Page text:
How to Combine Positive & Negative Numbers — Quickly and Easily


If you or someone you know struggles when combining numbers with opposite signs — one positive, the other negative — this post is for you!

To be clear, I’m referring to problems like these:

 – 2 + 7 [first number negative, second number positive], or

+ 13 – 20 [first number positive, second number negative]

To work out the answers, turn each problem into a math-story. In this case, turn it into the story of a tug-of-war battle. Here’s how.

In the first problem, – 2 + 7, view the – 2 as meaning there are 2 people on the “negative” team; similarly, view the + 7 as meaning there are 7 people on the “positive” team.

There are just three things to keep in mind for this math-story:

1)  Every “person” participating in the tug-of-war is equally strong.

2)  The team with more people always wins; the team with fewer people always loses.

3)  In the story we figure out by how many people the winning team “outnumbers” the other team. That’s simple; it just means how many more people are on that team than are on the other team. Example: if the negative team has 2 people and the positive team has 7 people, we say the positive team “outnumbers” the negative team by 5 people, since 7 is 5 more than 2.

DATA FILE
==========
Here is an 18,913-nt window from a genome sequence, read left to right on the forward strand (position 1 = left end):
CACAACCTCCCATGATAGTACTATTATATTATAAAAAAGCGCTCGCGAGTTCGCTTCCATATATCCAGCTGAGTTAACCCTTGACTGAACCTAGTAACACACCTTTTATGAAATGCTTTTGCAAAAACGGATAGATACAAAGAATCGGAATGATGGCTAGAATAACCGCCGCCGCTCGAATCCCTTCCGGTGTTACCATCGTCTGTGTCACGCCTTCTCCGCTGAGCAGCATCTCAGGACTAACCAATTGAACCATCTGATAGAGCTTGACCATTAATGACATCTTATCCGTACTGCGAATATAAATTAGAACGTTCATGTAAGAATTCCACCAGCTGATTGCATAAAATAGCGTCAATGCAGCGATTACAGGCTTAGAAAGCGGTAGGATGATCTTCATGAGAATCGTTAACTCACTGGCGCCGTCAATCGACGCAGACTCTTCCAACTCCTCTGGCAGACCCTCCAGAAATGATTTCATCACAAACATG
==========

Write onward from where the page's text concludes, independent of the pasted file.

Now to simplify such a problem, just answer three simple questions: 

1)  How many people are on each team?
In our first problem, – 2 + 7, there are 2 people on the negative team and 7 people on the positive team.

2)  Which team WINS?
Since there are more people on the positive team, the positive team wins.

3) By how many people does the winning team OUTNUMBER the losing team?
Since the positives have 7 while the negatives have only 2, the positives outnumber the negatives by 5.

Now ignore the answer to the intro question, Question 1, but put together your answers to Questions 2 and 3.

ANSWER TO QUESTION 2:  +

ANSWER TO QUESTION 3:  5

ANSWERS TOGETHER:  + 5

All in all, this tells us that:  – 2 + 7 = + 5

For those of you who’ve torn your hair out over such problems, I have good news …

… THEY REALLY ARE THIS SIMPLE!

But to believe this, it will help to work out one more problem:  + 13 – 20.

Here, again, are the common-sense questions, along with their answers.